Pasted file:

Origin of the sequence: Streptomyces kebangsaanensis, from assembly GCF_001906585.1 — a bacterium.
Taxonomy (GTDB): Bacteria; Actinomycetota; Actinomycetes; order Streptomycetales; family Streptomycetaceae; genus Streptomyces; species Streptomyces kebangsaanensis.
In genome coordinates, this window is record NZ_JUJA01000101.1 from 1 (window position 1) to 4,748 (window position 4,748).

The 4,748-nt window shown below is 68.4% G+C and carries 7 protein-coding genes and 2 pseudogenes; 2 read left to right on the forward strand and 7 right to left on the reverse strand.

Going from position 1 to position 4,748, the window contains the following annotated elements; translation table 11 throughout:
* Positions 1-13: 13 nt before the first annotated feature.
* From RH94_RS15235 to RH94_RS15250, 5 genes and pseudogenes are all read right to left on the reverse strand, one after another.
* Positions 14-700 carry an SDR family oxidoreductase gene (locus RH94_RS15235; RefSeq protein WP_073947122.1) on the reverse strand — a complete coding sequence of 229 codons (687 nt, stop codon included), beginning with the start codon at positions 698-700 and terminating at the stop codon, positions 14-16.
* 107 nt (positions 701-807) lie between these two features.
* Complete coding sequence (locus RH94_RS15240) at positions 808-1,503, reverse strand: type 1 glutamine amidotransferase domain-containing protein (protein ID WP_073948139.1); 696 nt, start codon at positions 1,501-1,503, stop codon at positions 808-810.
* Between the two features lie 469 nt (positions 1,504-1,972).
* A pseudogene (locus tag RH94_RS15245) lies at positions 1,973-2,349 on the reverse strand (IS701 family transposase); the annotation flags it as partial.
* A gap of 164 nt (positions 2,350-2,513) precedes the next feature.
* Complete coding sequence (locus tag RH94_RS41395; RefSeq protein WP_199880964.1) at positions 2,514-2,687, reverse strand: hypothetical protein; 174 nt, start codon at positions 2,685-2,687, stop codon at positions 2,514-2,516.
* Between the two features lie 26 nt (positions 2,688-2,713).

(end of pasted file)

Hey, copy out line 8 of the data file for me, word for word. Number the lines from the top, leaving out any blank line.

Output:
* Positions 14-700 carry an SDR family oxidoreductase gene (locus RH94_RS15235; RefSeq protein WP_073947122.1) on the reverse strand — a complete coding sequence of 229 codons (687 nt, stop codon included), beginning with the start codon at positions 698-700 and terminating at the stop codon, positions 14-16.